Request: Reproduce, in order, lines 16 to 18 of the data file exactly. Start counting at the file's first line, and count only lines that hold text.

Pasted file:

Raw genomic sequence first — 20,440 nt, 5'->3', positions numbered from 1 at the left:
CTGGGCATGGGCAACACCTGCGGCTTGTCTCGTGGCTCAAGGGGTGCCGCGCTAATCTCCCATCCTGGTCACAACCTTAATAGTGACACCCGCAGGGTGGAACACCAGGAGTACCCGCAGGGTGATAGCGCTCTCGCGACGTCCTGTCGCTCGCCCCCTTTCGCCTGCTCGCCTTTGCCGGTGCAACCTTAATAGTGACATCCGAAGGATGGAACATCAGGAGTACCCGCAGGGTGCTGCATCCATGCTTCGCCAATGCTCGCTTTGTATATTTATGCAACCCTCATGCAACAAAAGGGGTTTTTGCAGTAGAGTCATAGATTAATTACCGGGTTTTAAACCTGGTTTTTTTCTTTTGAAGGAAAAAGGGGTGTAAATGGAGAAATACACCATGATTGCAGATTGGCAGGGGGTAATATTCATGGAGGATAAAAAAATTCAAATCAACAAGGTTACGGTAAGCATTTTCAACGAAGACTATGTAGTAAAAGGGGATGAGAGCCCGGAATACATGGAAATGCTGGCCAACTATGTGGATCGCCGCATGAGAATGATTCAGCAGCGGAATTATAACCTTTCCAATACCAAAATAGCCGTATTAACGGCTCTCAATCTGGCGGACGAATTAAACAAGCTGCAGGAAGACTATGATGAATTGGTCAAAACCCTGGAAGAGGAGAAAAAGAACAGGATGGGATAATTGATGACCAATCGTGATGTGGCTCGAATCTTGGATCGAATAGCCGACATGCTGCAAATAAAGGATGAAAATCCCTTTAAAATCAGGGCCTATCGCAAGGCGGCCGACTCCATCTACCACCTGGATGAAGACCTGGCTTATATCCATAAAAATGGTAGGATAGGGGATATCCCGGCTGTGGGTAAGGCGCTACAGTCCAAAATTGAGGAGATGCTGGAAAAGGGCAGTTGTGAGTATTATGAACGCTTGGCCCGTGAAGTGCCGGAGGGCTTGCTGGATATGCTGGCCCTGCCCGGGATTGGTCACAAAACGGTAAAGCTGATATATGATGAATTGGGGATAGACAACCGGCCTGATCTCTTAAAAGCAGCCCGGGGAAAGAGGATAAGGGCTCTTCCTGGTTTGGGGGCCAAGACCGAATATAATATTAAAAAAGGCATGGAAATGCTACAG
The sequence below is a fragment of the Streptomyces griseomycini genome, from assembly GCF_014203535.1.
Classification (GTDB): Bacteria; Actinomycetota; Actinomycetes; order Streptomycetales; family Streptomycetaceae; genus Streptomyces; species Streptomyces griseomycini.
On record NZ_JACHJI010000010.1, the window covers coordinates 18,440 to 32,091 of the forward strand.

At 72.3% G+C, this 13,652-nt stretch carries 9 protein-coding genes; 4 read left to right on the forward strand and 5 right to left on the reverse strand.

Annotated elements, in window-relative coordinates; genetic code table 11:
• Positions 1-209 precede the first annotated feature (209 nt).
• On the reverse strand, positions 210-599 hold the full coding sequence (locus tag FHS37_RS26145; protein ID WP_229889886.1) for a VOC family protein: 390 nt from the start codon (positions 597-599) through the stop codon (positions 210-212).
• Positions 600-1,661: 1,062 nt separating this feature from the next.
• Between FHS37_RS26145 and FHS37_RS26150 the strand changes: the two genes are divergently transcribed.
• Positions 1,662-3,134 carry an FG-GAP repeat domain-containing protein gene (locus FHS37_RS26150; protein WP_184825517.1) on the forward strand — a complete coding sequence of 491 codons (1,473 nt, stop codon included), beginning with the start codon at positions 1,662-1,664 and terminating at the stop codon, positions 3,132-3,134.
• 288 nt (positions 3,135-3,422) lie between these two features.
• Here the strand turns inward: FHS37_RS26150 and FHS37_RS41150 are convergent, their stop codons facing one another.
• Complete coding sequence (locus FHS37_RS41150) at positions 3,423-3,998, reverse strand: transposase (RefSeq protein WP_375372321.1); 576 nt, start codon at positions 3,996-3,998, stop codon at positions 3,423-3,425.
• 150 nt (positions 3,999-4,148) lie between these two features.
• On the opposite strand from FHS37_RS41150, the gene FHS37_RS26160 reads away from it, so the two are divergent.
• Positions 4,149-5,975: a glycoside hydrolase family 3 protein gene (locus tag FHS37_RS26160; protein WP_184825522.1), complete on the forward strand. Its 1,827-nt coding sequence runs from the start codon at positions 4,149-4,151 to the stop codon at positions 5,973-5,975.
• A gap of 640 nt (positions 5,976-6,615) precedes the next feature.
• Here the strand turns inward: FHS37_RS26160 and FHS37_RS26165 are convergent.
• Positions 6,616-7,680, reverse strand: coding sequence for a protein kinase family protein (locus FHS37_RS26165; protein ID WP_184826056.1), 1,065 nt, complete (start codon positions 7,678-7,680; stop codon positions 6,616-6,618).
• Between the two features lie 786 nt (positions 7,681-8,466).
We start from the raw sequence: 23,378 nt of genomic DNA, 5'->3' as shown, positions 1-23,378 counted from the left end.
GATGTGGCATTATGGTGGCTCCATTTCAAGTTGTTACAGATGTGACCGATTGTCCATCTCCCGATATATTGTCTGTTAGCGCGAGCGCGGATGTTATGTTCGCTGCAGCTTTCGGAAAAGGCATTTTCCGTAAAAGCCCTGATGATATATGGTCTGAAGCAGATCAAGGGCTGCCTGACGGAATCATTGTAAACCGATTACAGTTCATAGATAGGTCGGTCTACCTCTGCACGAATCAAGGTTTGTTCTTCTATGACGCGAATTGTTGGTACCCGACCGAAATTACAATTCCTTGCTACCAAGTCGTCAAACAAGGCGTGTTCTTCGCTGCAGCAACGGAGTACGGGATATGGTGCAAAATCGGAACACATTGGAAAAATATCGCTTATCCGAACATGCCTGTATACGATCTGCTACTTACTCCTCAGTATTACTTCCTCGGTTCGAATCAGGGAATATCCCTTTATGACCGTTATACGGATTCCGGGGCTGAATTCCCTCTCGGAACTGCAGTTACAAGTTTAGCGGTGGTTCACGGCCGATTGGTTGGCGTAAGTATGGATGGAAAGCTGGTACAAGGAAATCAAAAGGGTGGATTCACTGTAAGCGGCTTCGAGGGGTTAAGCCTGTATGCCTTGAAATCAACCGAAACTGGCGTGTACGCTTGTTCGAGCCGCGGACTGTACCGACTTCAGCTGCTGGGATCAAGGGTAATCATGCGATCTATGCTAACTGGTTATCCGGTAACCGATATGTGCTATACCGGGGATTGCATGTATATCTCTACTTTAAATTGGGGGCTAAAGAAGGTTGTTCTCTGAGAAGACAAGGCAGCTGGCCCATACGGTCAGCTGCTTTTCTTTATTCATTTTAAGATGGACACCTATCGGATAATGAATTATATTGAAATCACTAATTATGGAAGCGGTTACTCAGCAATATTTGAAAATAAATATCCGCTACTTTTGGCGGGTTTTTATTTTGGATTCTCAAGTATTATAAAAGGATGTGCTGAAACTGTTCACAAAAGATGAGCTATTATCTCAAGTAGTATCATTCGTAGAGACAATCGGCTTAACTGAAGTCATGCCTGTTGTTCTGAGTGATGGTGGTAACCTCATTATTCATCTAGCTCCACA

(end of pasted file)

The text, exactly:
• 150 nt (positions 3,999-4,148) lie between these two features.
• On the opposite strand from FHS37_RS41150, the gene FHS37_RS26160 reads away from it, so the two are divergent.
• Positions 4,149-5,975: a glycoside hydrolase family 3 protein gene (locus tag FHS37_RS26160; protein WP_184825522.1), complete on the forward strand. Its 1,827-nt coding sequence runs from the start codon at positions 4,149-4,151 to the stop codon at positions 5,973-5,975.